[time-nuts] thoughts on lightning arrestors

Bill Hawkins bill at iaxs.net
Fri Nov 28 00:12:20 EST 2014

Two of nature's great forces are hurricanes and thunderstorms.

A cloud with dimensions measured in miles can accumulate a great deal of
static charge during a storm, thousands of times more than any
human-built accumulator. When the volts/meter between the cloud and the
ground become high enough, lightning bores an ionized hole through the
air to some point on the ground. Occasionally the point on the ground is
a tall tree. Just up the road from here (MN, USA), lightning struck a
tall thick tree during a storm. The tree exploded from the pressure of
steam generated by electrical heating during the brief duration of the
strike. The trunk was split into four long parts, one of which landed on
the roof of the nearest house. That's quite a demonstration of energy.
Skin effect did not save the tree.

So I wonder about this concept of a lightning "arrestor". The report
referenced by Arthur Dent is quite complete. It also says, at the bottom
of page two, "It is impossible to prevent damage from a direct lightning
strike ..." Why, then, do people sell lightning arrestors when they
wouldn't dream of selling hurricane arrestors? Perhaps it is because we
create models of reality from our own experiences. Most of us have
controlled electricity in some way, so it ought to be a piece of cake to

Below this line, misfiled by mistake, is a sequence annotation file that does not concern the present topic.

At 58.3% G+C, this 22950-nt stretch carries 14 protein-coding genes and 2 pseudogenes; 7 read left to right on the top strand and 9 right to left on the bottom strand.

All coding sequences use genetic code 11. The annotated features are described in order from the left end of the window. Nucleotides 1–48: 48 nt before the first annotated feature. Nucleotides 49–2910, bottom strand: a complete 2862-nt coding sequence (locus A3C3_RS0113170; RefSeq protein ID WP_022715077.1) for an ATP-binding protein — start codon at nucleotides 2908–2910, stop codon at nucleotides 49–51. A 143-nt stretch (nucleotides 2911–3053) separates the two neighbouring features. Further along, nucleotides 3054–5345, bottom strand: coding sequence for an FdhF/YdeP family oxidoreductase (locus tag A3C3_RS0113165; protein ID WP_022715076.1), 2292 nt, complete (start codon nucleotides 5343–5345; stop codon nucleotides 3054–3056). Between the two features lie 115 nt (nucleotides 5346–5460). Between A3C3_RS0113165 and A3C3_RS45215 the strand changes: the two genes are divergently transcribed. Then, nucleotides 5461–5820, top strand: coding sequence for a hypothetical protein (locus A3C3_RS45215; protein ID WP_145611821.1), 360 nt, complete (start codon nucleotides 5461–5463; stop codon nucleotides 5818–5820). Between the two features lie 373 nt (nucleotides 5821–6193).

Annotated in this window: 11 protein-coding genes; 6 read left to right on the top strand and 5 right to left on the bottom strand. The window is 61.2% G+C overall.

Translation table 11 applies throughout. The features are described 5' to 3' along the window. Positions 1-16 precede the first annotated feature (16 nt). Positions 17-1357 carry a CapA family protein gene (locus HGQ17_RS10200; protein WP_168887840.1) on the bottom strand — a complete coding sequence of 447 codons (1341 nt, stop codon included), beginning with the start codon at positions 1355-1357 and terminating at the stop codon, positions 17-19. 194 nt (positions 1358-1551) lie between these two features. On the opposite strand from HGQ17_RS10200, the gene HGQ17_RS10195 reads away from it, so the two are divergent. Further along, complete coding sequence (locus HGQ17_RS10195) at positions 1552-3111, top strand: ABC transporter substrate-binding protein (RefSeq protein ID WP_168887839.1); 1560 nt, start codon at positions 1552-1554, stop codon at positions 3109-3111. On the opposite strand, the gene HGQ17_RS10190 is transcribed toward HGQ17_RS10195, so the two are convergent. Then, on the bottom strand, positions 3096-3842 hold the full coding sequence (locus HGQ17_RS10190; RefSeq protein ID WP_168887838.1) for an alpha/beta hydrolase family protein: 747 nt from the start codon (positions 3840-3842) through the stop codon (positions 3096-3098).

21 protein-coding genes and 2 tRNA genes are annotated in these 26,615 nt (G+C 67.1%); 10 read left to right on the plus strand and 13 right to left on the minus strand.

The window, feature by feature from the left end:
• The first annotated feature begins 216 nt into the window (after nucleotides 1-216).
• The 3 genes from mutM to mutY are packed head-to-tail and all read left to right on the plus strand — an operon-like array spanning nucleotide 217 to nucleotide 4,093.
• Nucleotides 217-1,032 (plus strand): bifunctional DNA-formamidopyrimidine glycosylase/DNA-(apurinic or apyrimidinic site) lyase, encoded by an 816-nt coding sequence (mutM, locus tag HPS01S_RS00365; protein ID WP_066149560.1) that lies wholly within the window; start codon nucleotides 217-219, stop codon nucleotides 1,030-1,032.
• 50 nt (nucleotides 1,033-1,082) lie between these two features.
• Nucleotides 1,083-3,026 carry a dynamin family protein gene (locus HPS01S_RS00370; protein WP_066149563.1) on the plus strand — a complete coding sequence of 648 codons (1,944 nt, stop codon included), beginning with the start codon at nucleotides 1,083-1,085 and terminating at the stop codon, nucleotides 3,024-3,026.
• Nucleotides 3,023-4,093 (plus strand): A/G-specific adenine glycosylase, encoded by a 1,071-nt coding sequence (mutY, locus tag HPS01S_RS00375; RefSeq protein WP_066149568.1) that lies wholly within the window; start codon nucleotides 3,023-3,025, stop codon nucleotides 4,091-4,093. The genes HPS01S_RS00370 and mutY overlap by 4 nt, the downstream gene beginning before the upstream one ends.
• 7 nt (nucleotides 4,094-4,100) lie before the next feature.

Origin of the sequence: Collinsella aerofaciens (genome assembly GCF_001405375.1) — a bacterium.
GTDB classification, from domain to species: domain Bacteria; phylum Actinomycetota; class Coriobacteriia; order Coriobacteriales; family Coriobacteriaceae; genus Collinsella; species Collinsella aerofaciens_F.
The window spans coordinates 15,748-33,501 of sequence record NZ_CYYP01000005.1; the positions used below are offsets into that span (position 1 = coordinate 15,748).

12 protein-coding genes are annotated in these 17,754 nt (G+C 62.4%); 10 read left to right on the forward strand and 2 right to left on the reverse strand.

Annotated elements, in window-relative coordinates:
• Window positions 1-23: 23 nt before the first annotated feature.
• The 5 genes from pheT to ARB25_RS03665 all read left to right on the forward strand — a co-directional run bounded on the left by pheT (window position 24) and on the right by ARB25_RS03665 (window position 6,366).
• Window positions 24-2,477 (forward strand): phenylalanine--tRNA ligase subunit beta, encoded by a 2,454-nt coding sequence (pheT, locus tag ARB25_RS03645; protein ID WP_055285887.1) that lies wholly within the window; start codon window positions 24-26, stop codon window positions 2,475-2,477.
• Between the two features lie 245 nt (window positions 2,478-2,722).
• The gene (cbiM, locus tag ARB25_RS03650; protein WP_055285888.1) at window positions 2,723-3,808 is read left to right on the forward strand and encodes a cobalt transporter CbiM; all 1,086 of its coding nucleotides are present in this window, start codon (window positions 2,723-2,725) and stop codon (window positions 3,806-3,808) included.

arrest lightning. People who have witnessed the power of lightning have
a different model.

This business of grounding or Earthing suffers from differences in
scale. Human-generated electricity can be dissipated with ground rods if
the soil conditions are right. When lightning pumps hundreds of kiloamps
into the ground, the results can be measured in kilovolts per meter.
This is what electrocutes cows near struck trees, and why a golfer
should hunker down and keep his feet together when his hair rises.

You can rely on probability to avoid a direct hit, or you can erect tall
grounded masts around your tallest object. This proven method is used by
NASA to protect rockets on the launch pads. Each mast provides a cone of
protection with an angle of 45 to 60 degrees to the ground. See, for


- but you may need sand saturated with salt water for it to work.

Read the "Antenna System Grounding Requirements" and learn what you can
do to arrest the surges that accompany nearby strikes. The term "surge
arrestor" is much more accurate than "lightning arrestor".

Yours for safe time research,
Bill Hawkins

-----Original Message-----
From: Arthur Dent
Sent: Wednesday, November 26, 2014 6:42 PM
To: time-nuts at febo.com
Subject: [time-nuts] lightening protection of a GPSDO system / optical
isolated distribution amp

Here is a link to a good 12 page description of grounding


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